A secret about a secret
Possibilities are an undeniable inspiration to me. And because of that exuberant piecing of the puzzle that my brain adopts without a pause, reality is sometimes a secondary consideration. It seems I have always been more interested in what could be, in what should be, rather than in some cases, what actually is. It’s a short-coming and a curse, simultaneously, and it’s the prevailing characteristic that drives me to record, to remember, to archive the events and nuances of my life. It’s what makes me hope and sometimes despair, and it’s also what compels me to be consistent as a documenter, as the arbiter of my family’s remembrances. I’m a lover of language but as a chronicler, the disclosure that a photograph provides is equally compelling.
Diane Arbus said that a picture is a secret about a secret and the more it tells you the less you know. I find that a soundless image, a photograph, tells you more than what may be comfortable and it alone can give dimension to the illusion that life is not transient, that living is not mortally dynamic and ultimately elusive. It is a wordless, implied comparison of past and present, of intention and reality, of how we look with how we think we look. The memories they summon are exquisite- some painfully and some beautifully but all pictures contain either salient truth or optimism. And more and more I find that there are few affections more dear to me than a captured image that pairs genuineness with an ideal.
Over the years my family records have included journals, newsletters, home movies, and I was a newspaper columnist for many, many years, where I had the opportunity to publish intimate anecdotes that have served as a kind of public diary; however, I’ve unofficially, albeit ceremoniously, employed photography as my official imprinter of personal history. As a non-professional photographer, my work has centered on taking notes…on snapshots of milestones, holidays, and vacations, all of which have found their way into stacks of scrapbooks and perfect-bound, amateur coffee table volumes. And here and there, when schedules and finances allowed, I jumped at the chance to work with “real” photographers whose title alone imagined them skilled enough to produce scholarly, if not methodologically-precise and flattering likenesses for family portraits. A small percentage of those aforementioned technicians were also artists and gave me pictures that elicited sustained emotion and vulnerability, and they were able to pinpoint a kind of beauty that seems to require unlocking.
From the time I could articulate linear thoughts, I wanted to tell stories. Sometimes I would write songs, other times I would assume some character for the entire day and speak in some ridiculous accent (to the eternal embarrassment of my mother). I’d relay the drama of my character’s thoughts to anyone who would listen and occasionally, when the means to do so presented itself, I’d recreate a scene from a famous painting or movie or literary character for the camera. When I was in high school, I was fortunate for many reasons to have Sonya as a best friend, not the least of which were that she was an artist and happened to love photography. Together we styled and executed scenes everywhere from Ophelia’s icy waters to Zelda Fitzgerald’s New York to Stevie Nicks in concert. As an adult, I have worked as a Creative Director of a style magazine and my love of telling a story with film is long and faithful.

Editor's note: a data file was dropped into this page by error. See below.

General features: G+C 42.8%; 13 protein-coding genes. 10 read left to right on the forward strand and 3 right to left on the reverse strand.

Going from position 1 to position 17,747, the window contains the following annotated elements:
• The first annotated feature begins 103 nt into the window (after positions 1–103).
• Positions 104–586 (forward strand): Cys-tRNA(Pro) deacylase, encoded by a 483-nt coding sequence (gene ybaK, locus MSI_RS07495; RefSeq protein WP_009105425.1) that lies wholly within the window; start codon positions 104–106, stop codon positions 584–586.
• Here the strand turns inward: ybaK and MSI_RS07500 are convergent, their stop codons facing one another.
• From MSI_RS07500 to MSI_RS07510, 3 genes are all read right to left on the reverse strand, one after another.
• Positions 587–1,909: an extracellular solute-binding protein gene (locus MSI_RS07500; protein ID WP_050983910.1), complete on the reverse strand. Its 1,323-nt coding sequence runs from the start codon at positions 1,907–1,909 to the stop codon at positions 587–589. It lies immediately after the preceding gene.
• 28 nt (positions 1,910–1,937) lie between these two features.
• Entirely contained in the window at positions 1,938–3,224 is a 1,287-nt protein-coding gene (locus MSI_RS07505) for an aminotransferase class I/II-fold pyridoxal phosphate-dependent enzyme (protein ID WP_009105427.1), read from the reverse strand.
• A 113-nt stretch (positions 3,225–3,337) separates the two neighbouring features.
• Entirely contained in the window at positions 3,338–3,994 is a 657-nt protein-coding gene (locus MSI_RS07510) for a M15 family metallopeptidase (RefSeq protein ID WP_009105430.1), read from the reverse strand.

I happened to think of an idea for a holiday photograph with my daughters: an ethereal, turn-of-the-century lighting of the candles on a Christmas tree and I immediately consulted my long-time friend who is a professional photographer: Elka Martin of Persimmon Tree Photography. She of course, instinctively ‘got’ what I had envisioned and is the one who ultimately filled in all the pieces of the puzzle, making what was just an outline into what I consider a graceful and quiescent story that is truly a wonderful secret about an even more interesting secret. Elka is the kind of artist who approaches each project with possibilities, with the expectation of what could be and what should be. The result of her efforts are published here.
Photographs are the lifeblood of a person’s simple legacy. Memories are what was, what could have been, and in some cases, a reminder, of what was not. Times that really may or may not have been superior to the present, but in their frozenness somehow they give us definition and show us what we value; these records of silent consciousness in part, show us who we are. The preservation of the vital experiences of our lives perpetuate our feeling of purposefulness, and give monument to the idea of time well-spent. Their conception may have been about what could be and should be but their essential drama lies in what undeniably is.
The photograph gives an assurance against the mystery and incertitude of existence, recompense for dashed hopes, and justification for realized dreams. How lucky we are to be able to possess these beautiful, guileless, inanimate, tangible documents of remembrances that are limpid and unfeigned representations of what is essential…things we try to hide, things we are proud of, the captured expressions of what was truly felt. I believe that photographs are one of the most important acts of regard for seeing and being seen as we really are. They stand as tangible, ownable, unedited purity in truth-telling; they are a testament to life itself and the only immutable things that remain in the end.